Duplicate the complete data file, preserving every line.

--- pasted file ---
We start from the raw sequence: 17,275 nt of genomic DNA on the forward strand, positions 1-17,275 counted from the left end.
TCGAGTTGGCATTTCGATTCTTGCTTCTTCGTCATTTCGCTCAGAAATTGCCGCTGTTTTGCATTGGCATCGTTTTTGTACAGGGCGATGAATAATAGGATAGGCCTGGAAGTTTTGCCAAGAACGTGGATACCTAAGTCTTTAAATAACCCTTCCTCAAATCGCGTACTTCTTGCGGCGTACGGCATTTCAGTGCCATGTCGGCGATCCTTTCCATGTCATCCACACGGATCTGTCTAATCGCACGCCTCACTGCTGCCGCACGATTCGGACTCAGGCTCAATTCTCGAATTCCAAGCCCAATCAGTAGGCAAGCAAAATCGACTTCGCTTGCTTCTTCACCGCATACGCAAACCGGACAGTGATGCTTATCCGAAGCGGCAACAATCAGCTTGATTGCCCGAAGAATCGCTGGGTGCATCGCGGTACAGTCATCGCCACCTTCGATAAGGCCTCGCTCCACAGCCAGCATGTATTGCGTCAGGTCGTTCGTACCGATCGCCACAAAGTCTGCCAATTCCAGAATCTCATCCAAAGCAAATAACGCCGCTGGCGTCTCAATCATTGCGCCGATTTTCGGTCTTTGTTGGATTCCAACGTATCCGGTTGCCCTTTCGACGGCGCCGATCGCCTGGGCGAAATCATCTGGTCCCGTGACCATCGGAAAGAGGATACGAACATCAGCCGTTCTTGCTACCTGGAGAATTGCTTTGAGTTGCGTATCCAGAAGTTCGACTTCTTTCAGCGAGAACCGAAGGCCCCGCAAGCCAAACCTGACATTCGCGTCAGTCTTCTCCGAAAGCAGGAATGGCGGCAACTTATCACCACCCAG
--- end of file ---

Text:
We start from the raw sequence: 17,275 nt of genomic DNA on the forward strand, positions 1-17,275 counted from the left end.
TCGAGTTGGCATTTCGATTCTTGCTTCTTCGTCATTTCGCTCAGAAATTGCCGCTGTTTTGCATTGGCATCGTTTTTGTACAGGGCGATGAATAATAGGATAGGCCTGGAAGTTTTGCCAAGAACGTGGATACCTAAGTCTTTAAATAACCCTTCCTCAAATCGCGTACTTCTTGCGGCGTACGGCATTTCAGTGCCATGTCGGCGATCCTTTCCATGTCATCCACACGGATCTGTCTAATCGCACGCCTCACTGCTGCCGCACGATTCGGACTCAGGCTCAATTCTCGAATTCCAAGCCCAATCAGTAGGCAAGCAAAATCGACTTCGCTTGCTTCTTCACCGCATACGCAAACCGGACAGTGATGCTTATCCGAAGCGGCAACAATCAGCTTGATTGCCCGAAGAATCGCTGGGTGCATCGCGGTACAGTCATCGCCACCTTCGATAAGGCCTCGCTCCACAGCCAGCATGTATTGCGTCAGGTCGTTCGTACCGATCGCCACAAAGTCTGCCAATTCCAGAATCTCATCCAAAGCAAATAACGCCGCTGGCGTCTCAATCATTGCGCCGATTTTCGGTCTTTGTTGGATTCCAACGTATCCGGTTGCCCTTTCGACGGCGCCGATCGCCTGGGCGAAATCATCTGGTCCCGTGACCATCGGAAAGAGGATACGAACATCAGCCGTTCTTGCTACCTGGAGAATTGCTTTGAGTTGCGTATCCAGAAGTTCGACTTCTTTCAGCGAGAACCGAAGGCCCCGCAAGCCAAACCTGACATTCGCGTCAGTCTTCTCCGAAAGCAGGAATGGCGGCAACTTATCACCACCCAG